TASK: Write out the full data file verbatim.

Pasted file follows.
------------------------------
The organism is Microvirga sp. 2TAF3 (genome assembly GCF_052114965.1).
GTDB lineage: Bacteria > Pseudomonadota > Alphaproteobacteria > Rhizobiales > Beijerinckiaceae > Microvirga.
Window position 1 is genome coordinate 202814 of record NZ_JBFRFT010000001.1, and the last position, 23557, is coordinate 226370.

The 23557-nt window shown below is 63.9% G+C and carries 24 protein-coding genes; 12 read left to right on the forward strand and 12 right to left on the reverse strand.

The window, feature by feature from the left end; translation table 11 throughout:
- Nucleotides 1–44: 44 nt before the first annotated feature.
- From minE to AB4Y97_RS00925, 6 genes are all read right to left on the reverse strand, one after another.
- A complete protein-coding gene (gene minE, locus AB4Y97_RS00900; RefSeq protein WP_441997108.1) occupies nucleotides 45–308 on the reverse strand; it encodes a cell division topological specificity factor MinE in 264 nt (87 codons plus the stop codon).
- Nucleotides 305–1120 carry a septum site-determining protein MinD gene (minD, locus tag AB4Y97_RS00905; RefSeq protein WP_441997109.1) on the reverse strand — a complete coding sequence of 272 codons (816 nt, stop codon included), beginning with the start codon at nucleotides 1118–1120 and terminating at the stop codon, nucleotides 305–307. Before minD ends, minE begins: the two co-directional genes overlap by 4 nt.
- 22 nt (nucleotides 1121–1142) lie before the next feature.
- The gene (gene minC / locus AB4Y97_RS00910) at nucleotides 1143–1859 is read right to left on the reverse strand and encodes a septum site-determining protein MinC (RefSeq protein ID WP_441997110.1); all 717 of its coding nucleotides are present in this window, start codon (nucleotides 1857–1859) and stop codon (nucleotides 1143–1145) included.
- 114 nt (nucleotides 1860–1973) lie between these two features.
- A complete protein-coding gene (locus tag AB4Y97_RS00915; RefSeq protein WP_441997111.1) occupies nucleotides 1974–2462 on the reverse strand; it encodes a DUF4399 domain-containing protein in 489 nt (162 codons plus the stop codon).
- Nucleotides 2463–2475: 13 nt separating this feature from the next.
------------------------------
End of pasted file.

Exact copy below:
The organism is Microvirga sp. 2TAF3 (genome assembly GCF_052114965.1).
GTDB lineage: Bacteria > Pseudomonadota > Alphaproteobacteria > Rhizobiales > Beijerinckiaceae > Microvirga.
Window position 1 is genome coordinate 202814 of record NZ_JBFRFT010000001.1, and the last position, 23557, is coordinate 226370.

The 23557-nt window shown below is 63.9% G+C and carries 24 protein-coding genes; 12 read left to right on the forward strand and 12 right to left on the reverse strand.

The window, feature by feature from the left end; translation table 11 throughout:
- Nucleotides 1–44: 44 nt before the first annotated feature.
- From minE to AB4Y97_RS00925, 6 genes are all read right to left on the reverse strand, one after another.
- A complete protein-coding gene (gene minE, locus AB4Y97_RS00900; RefSeq protein WP_441997108.1) occupies nucleotides 45–308 on the reverse strand; it encodes a cell division topological specificity factor MinE in 264 nt (87 codons plus the stop codon).
- Nucleotides 305–1120 carry a septum site-determining protein MinD gene (minD, locus tag AB4Y97_RS00905; RefSeq protein WP_441997109.1) on the reverse strand — a complete coding sequence of 272 codons (816 nt, stop codon included), beginning with the start codon at nucleotides 1118–1120 and terminating at the stop codon, nucleotides 305–307. Before minD ends, minE begins: the two co-directional genes overlap by 4 nt.
- 22 nt (nucleotides 1121–1142) lie before the next feature.
- The gene (gene minC / locus AB4Y97_RS00910) at nucleotides 1143–1859 is read right to left on the reverse strand and encodes a septum site-determining protein MinC (RefSeq protein ID WP_441997110.1); all 717 of its coding nucleotides are present in this window, start codon (nucleotides 1857–1859) and stop codon (nucleotides 1143–1145) included.
- 114 nt (nucleotides 1860–1973) lie between these two features.
- A complete protein-coding gene (locus tag AB4Y97_RS00915; RefSeq protein WP_441997111.1) occupies nucleotides 1974–2462 on the reverse strand; it encodes a DUF4399 domain-containing protein in 489 nt (162 codons plus the stop codon).
- Nucleotides 2463–2475: 13 nt separating this feature from the next.